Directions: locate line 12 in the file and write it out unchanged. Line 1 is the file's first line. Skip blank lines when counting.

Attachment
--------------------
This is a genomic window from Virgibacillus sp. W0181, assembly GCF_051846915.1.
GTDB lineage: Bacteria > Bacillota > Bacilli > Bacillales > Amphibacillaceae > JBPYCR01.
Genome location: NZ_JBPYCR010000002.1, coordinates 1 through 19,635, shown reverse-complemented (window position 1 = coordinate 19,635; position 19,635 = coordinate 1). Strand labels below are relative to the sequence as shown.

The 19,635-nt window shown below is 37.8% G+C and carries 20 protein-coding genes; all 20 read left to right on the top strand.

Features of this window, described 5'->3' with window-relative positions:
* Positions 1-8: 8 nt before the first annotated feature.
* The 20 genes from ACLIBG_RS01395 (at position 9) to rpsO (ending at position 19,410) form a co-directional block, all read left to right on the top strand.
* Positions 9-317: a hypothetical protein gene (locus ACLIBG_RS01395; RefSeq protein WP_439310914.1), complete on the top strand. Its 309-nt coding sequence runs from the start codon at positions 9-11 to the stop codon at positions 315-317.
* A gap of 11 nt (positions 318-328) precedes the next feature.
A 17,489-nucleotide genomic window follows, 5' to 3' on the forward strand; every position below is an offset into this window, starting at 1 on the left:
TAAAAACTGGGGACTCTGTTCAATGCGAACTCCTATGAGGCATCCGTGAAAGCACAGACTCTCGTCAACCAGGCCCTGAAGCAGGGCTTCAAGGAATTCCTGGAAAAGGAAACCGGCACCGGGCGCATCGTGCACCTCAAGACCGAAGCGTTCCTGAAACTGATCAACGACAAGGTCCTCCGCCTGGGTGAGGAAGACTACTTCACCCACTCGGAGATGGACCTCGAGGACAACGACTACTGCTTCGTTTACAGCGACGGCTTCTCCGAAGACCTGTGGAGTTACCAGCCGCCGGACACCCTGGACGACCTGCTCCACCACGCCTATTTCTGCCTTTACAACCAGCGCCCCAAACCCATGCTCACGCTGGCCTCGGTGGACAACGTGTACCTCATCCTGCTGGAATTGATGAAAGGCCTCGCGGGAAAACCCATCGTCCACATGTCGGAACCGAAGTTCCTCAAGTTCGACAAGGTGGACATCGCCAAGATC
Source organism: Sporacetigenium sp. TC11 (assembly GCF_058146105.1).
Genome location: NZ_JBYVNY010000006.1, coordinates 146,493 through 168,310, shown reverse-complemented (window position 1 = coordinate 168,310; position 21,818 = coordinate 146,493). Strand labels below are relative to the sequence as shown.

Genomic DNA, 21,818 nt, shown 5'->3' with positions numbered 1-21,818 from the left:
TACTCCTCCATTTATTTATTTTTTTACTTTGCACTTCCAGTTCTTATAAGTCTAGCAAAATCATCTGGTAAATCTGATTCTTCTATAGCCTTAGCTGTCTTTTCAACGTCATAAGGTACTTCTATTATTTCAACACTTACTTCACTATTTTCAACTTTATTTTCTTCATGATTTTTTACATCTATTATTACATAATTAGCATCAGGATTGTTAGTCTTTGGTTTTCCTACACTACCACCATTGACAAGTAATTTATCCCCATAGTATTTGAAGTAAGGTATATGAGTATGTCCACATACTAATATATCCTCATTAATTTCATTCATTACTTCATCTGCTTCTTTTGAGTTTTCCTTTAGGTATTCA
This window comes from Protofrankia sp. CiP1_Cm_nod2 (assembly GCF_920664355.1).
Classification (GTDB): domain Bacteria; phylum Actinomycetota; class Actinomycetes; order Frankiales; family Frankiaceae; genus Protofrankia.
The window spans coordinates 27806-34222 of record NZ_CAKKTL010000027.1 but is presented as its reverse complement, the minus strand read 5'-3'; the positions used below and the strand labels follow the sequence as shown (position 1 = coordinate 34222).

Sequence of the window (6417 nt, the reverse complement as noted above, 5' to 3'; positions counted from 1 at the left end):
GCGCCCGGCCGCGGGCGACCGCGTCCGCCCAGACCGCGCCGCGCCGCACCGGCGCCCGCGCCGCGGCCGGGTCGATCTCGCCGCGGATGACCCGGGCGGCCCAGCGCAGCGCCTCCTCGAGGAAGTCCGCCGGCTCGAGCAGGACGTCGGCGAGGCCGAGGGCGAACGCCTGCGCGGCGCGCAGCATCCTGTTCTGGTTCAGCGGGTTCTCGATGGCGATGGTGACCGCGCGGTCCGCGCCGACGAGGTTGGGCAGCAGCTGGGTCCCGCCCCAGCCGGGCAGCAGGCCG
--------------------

Source organism: Sporacetigenium sp. TC11 (assembly GCF_058146105.1).